A real question I have posed myself for many years.
In a world where artist do not only compete with other contemporary artists, but also with deeply established dead artists, very few are those that actually manage to live a somehow decent life with the sales of their art.
This is sad but it is a reality.
So why should an artist be poor?
In my case, this question was in dire need of answering after I graduated from art school. I started to wonder: " Well, now I can paint, draw, sculpt, but euhm, how will I pay my rent? How will I feed myself".
At the age of 16 I was already living on my own, and had the luck to benefit from help from the government in order to finish my school. But after graduating from art school, I was left with a choice going for further education or to 'be an artist'. So I wondered what additional skills I would gain from continuing with my artistic education.
I literally didn't know how to truly provide for myself with my art work. And the problem is quite deep. Through trial and error, and after many years of mistakes, I decided to go to university, get professional experience, and in the meantime continue with my artistic work. This would help me to understand how the world works.
This is in very brief my personal path.
However, the issue with why artists are often poor comes from an evolution of historical motivations about artistry and who paid for their work and thus livelihoods, coupled with very romantic beliefs about what an artist ought to be. I will not go into the specifics, but will detail very briefly what I have learnt and observed.
Art schools have this very 'noble' and ethical stance, where the question of money isn't discussed. Because art is not seen as part of a trade, but as a outsiders discipline, where concerns about money are lowly to the cause. You simply hardly discuss money matters during your artistic education.
Questions as "How to price your work", "How to manage your money", "How to market your art work" are frowned upon. If you come from a wealthy family, willing to support you, indeed you may have the choice to disregard these questions, and believe that you have an almost 'godly mission' to stand above material necessities of daily life. Sorry to burst your bubble, but yes my dear, we unfortunately need some money to survive in our current societies.
And having a maecenas, meaning a generous patron that supports an artist financially is very rare, and has become mostly a fantasy of the past.
So how to pay your rent and support yourself if you are an artist?
First of all, I believe in reforming art schools. Teaching art students about the material reality of life as well. Getting over that idea that an artist is some kind of fantasy fairy that has descended from heaven to bring their holy, and often misunderstood truth. Artists are people. Artists are part of society. No more, and no less than other citizens. And they create things that they would like to propose to other people, and perhaps live from it. And if they do not want to live from the proceeds of their work, then of course, that is possible, but then other ways of providing for themselves should be found. Many art schools make the notions of money a dirty word. I remember the words of my mentor in painting: " You are an artist, you are not a mere artisan."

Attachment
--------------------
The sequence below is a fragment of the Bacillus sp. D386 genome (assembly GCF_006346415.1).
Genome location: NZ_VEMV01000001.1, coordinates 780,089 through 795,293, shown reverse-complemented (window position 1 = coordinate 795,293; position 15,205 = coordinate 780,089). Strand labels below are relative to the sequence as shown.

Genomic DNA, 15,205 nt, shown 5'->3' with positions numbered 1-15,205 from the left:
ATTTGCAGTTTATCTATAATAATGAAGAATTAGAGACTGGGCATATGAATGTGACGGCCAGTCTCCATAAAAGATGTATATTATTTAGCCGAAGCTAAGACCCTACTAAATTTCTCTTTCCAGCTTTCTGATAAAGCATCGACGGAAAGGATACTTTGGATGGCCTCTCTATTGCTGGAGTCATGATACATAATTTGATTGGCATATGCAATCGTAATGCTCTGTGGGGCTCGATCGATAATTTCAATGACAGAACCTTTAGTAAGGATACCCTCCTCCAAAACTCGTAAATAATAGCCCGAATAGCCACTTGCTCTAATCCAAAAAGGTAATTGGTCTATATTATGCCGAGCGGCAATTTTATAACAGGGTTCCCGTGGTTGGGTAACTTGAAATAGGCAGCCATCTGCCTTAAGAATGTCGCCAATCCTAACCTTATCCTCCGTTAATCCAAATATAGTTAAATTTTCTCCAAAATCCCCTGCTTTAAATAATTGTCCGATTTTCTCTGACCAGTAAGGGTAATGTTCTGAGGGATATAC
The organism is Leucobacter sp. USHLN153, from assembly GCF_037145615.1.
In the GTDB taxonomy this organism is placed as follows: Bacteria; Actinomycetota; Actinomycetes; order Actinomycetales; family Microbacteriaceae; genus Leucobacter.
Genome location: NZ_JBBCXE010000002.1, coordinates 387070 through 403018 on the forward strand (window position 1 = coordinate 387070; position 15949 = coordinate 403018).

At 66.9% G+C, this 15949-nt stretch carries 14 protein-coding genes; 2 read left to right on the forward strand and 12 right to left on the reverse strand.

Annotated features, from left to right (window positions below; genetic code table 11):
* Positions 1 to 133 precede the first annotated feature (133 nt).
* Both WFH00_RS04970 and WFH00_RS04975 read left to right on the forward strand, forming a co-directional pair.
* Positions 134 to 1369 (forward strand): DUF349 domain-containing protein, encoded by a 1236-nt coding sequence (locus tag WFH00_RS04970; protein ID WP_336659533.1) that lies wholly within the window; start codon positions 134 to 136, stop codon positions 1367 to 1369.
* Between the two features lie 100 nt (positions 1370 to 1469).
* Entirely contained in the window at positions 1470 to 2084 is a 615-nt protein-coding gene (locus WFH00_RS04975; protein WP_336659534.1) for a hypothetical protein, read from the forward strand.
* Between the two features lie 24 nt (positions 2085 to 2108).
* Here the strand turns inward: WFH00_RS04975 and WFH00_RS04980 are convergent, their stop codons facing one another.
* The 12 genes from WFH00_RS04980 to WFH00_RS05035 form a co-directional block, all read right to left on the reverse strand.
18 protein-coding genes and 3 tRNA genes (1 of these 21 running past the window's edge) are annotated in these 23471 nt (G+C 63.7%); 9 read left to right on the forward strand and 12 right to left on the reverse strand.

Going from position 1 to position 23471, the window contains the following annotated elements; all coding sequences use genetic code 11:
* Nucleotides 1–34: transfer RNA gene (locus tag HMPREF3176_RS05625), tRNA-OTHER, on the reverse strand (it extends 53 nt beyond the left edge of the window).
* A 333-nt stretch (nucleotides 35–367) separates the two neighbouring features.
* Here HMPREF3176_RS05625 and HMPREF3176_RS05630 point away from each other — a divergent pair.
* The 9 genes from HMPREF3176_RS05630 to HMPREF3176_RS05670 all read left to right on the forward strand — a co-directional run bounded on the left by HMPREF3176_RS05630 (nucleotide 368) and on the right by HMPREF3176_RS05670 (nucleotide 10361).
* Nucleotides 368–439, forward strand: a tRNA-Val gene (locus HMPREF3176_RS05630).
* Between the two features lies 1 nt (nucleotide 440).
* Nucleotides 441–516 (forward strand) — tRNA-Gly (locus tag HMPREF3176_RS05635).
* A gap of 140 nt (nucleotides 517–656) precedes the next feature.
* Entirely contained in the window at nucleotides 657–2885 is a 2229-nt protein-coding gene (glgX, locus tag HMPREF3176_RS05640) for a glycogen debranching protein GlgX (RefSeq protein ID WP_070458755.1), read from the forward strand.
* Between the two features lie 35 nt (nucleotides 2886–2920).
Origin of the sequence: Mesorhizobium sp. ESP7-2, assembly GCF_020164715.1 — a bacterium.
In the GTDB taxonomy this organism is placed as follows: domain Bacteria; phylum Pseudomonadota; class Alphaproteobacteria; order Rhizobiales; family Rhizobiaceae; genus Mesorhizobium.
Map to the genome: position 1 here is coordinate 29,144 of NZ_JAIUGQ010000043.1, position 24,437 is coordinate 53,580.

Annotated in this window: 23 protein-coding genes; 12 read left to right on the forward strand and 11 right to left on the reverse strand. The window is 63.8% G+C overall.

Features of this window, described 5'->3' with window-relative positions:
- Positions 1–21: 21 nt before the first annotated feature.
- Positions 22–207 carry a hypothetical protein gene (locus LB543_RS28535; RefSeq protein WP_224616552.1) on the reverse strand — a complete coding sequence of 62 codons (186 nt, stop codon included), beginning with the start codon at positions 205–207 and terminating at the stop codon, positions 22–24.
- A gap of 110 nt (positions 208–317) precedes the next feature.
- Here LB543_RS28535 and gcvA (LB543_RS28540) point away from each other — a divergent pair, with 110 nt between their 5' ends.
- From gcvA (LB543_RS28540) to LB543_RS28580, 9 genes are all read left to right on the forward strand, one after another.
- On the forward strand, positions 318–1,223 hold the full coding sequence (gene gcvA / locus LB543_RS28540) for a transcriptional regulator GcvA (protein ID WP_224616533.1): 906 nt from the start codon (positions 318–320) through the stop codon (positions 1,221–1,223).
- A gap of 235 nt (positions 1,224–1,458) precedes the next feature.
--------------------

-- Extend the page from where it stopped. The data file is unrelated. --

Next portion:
At the beginning, I drank his words, and I started to believe that being an artisan is a lower degree of artistic expression, void of real creativity and vision. Oh what an arrogant way of seeing the world I had.
So what I have learnt to do:
Learning how to evaluate your artwork materially.
How much will you price your work?
Do you know how much time you spent on it?
How much would you like to be paid per hour?
How much does the material cost that you have put into it?
Do you pay rent for your artist studio?
What about electricity?
Financial and business literacy is so underestimated,and contributes to the material impoverishment of artists. Providing your artwork in exchange of money IS doing business. It is a trade. No matter how romantic you try to express it in your mind.
Do you know how to manage money?
How to negotiate your prices with art galleries or shops?
Do you know how to manage your accountancy?
Do you know about the taxes you will need to pay on your sales?
How much money do you actually have left after deduction of all the costs and taxes?
And of course, how will people get to know and appreciate your work (read: marketing and communication !)
Are there other derivative ways you can earn money?
Maybe by teaching your skills to other people that would like to learn your craft for leisure. Or maybe there are less time consuming productions of your work that could benefit people, that do not have the capital for your more expensive work. So this would contribute to make art accessible to a broader spectrum of society, if possible.
Of course each individual has their own way of conceiving their reality.
Choosing to be an artist is not the simple road. But with a little education, discipline, and perseverance, I believe artists do not have to be starving. They just have to have one foot in the material reality. Because in the realm of ideas and creation, they are very rich.
I have decided for myself that I needed to attain a certain degree of financial freedom, in order to be free in my artwork, and not depend on the alms of generous and kindred spirits.
I have set out to develop my company, Atelier Sabra, so in a future, I would have more leeway and means to promote and disseminate my artwork. Everyone should have their own way and vision, but I will not be a starving, ear cutting artist any longer !
I want my cake and eat it too.